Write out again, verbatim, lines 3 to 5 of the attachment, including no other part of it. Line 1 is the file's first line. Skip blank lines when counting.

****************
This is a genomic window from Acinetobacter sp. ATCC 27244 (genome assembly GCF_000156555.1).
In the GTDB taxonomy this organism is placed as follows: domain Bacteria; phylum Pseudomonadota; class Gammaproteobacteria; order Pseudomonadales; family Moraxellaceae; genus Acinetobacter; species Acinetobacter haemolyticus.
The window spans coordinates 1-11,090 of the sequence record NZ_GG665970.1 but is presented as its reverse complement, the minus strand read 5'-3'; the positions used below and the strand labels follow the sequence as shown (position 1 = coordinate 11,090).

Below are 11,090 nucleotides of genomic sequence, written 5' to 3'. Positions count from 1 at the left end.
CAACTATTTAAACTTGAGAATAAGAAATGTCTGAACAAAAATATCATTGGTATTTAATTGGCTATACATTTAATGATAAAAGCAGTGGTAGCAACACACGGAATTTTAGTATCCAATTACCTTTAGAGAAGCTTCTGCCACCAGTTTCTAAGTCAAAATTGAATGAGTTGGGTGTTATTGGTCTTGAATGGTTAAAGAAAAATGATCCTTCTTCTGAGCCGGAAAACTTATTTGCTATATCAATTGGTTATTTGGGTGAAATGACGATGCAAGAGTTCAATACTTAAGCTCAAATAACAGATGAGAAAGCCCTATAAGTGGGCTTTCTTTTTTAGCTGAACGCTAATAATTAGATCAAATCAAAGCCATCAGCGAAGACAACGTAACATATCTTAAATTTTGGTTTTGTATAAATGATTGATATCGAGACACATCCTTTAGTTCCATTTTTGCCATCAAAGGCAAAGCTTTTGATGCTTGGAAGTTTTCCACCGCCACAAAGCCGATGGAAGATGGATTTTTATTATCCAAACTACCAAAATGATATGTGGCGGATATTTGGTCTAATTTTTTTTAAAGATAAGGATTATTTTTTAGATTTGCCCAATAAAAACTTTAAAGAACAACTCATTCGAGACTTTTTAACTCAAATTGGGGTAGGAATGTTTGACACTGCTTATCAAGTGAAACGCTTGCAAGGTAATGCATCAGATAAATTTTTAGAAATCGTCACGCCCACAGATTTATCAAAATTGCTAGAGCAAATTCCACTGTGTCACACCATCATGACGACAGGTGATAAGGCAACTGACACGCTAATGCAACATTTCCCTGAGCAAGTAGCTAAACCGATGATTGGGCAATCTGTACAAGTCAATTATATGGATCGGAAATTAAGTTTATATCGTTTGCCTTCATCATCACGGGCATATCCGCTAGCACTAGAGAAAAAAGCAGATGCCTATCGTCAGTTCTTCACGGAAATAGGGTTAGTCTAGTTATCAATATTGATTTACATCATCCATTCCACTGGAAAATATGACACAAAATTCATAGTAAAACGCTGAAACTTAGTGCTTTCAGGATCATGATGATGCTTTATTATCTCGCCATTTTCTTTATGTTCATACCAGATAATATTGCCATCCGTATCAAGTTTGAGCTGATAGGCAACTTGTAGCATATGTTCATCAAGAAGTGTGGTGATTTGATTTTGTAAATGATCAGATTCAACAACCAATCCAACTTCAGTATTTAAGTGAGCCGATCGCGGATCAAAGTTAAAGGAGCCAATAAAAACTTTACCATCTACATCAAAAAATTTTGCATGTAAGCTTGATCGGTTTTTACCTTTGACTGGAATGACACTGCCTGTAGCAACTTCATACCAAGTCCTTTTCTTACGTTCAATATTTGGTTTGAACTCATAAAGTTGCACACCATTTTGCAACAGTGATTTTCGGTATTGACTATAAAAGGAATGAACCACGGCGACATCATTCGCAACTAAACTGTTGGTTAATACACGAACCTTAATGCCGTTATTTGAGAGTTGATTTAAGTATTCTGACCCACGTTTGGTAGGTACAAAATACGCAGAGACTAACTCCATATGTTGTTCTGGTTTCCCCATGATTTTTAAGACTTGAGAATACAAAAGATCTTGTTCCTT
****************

The window spans coordinates 1-11,090 of the sequence record NZ_GG665970.1 but is presented as its reverse complement, the minus strand read 5'-3'; the positions used below and the strand labels follow the sequence as shown (position 1 = coordinate 11,090).

Below are 11,090 nucleotides of genomic sequence, written 5' to 3'. Positions count from 1 at the left end.
CAACTATTTAAACTTGAGAATAAGAAATGTCTGAACAAAAATATCATTGGTATTTAATTGGCTATACATTTAATGATAAAAGCAGTGGTAGCAACACACGGAATTTTAGTATCCAATTACCTTTAGAGAAGCTTCTGCCACCAGTTTCTAAGTCAAAATTGAATGAGTTGGGTGTTATTGGTCTTGAATGGTTAAAGAAAAATGATCCTTCTTCTGAGCCGGAAAACTTATTTGCTATATCAATTGGTTATTTGGGTGAAATGACGATGCAAGAGTTCAATACTTAAGCTCAAATAACAGATGAGAAAGCCCTATAAGTGGGCTTTCTTTTTTAGCTGAACGCTAATAATTAGATCAAATCAAAGCCATCAGCGAAGACAACGTAACATATCTTAAATTTTGGTTTTGTATAAATGATTGATATCGAGACACATCCTTTAGTTCCATTTTTGCCATCAAAGGCAAAGCTTTTGATGCTTGGAAGTTTTCCACCGCCACAAAGCCGATGGAAGATGGATTTTTATTATCCAAACTACCAAAATGATATGTGGCGGATATTTGGTCTAATTTTTTTTAAAGATAAGGATTATTTTTTAGATTTGCCCAATAAAAACTTTAAAGAACAACTCATTCGAGACTTTTTAACTCAAATTGGGGTAGGAATGTTTGACACTGCTTATCAAGTGAAACGCTTGCAAGGTAATGCATCAGATAAATTTTTAGAAATCGTCACGCCCACAGATTTATCAAAATTGCTAGAGCAAATTCCACTGTGTCACACCATCATGACGACAGGTGATAAGGCAACTGACACGCTAATGCAACATTTCCCTGAGCAAGTAGCTAAACCGATGATTGGGCAATCTGTACAAGTCAATTATATGGATCGGAAATTAAGTTTATATCGTTTGCCTTCATCATCACGGGCATATCCGCTAGCACTAGAGAAAAAAGCAGATGCCTATCGTCAGTTCTTCACGGAAATAGGGTTAGTCTAGTTATCAATATTGATTTACATCATCCATTCCACTGGAAAATATGACACAAAATTCATAGTAAAACGCTGAAACTTAGTGCTTTCAGGATCATGATGATGCTTTATTATCTCGCCATTTTCTTTATGTTCATACCAGATAATATTGCCATCCGTATCAAGTTTGAGCTGATAGGCAACTTGTAGCATATGTTCATCAAGAAGTGTGGTGATTTGATTTTGTAAATGATCAGATTCAACAACCAATCCAACTTCAGTATTTAAGTGAGCCGATCGCGGATCAAAGTTAAAGGAGCCAATAAAAACTTTACCATCTACATCAAAAAATTTTGCATGTAAGCTTGATCGGTTTTTACCTTTGACTGGAATGACACTGCCTGTAGCAACTTCATACCAAGTCCTTTTCTTACGTTCAATATTTGGTTTGAACTCATAAAGTTGCACACCATTTTGCAACAGTGATTTTCGGTATTGACTATAAAAGGAATGAACCACGGCGACATCATTCGCAACTAAACTGTTGGTTAATACACGAACCTTAATGCCGTTATTTGAGAGTTGATTTAAGTATTCTGACCCACGTTTGGTAGGTACAAAATACGCAGAGACTAACTCCATATGTTGTTCTGGTTTCCCCATGATTTTTAAGACTTGAGAATACAAAAGATCTTGTTCCTT